Brochures are considered more informative promotional material that comes in the form of a small booklet; these are more geared towards customers who require more details about your product or service before they make a financial decision. Perhaps your customer is short on time and needs to rush back to the car park to avoid the parking fee; give them one of these to go, and they can set aside some spare time to read more about your business. As with all promotional material, take time to ensure your content is engaging to avoid being another one of those brochures that instantly go in the bin.
Including event merchandise at your booth is great for attracting crowds. Giveaways can appear in many forms; they can come in the form of competitions (if your customer wins, they get a free gift), or it could simply be a gift bag that you give to customers who are genuinely interested in your product or service and are on the border whether or not they should commit to the order. Everyone loves freebies, but to stand out from other freebies offered by other booths – try to avoid the generic items such as USB sticks; you can offer something which is unique to your brand, so it gives your customer a better memorable moment with your business.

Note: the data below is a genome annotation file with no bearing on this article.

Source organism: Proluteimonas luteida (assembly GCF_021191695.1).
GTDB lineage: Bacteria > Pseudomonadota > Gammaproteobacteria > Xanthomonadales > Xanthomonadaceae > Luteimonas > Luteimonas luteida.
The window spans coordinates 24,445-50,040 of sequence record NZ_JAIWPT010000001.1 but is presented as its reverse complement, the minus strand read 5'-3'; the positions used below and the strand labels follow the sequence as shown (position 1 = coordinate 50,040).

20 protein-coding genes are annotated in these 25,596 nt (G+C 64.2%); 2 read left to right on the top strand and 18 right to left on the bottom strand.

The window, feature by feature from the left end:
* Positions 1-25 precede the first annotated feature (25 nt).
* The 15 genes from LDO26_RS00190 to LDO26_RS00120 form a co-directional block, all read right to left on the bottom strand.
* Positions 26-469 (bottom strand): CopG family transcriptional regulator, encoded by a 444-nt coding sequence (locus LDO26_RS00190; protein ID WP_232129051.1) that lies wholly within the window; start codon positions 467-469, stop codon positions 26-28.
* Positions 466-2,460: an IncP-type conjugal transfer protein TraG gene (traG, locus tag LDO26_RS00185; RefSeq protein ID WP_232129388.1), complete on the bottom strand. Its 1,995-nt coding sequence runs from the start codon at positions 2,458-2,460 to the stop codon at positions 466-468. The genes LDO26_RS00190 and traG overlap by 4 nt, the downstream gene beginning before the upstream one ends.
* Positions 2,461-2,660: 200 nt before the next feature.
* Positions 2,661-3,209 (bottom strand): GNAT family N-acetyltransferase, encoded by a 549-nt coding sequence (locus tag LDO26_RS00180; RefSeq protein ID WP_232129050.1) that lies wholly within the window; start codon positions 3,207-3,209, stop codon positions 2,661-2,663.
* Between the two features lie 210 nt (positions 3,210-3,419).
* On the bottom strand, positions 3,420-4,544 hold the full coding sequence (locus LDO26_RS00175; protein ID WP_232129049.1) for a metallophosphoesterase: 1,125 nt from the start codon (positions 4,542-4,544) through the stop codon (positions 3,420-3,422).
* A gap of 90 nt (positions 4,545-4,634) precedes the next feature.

Miscellaneous Costs (5%)
Whenever possible, set aside some budget for things you cannot plan for, and if you do not need to dig into those extra funds, then just treat it as a win! Some examples that you may want to account for include upgrading your internet service with the venue, daily onsite stand cleaning services, and lead retrieval systems to help you keep track of your visitors and their contact details. Sometimes your visitors may want to reach out to you but may have forgotten your contact details; at the end of the day, they just want to kick back and relax (so let them and reach out to them on another day).
Setting aside some budget for the unexpected costs that may arise through your exhibition journey is always useful. These could include internet fees (if your product requires more than Wi-Fi to operate properly, you should opt for a wired connection); the last thing you want is to be demonstrating to a customer and then have to wait because of slow internet speeds. Sometimes, when you test your product with Wi-Fi, it might work fine pre-event, but once the venue is full and everyone is using the Wi-Fi, it could end up unusable.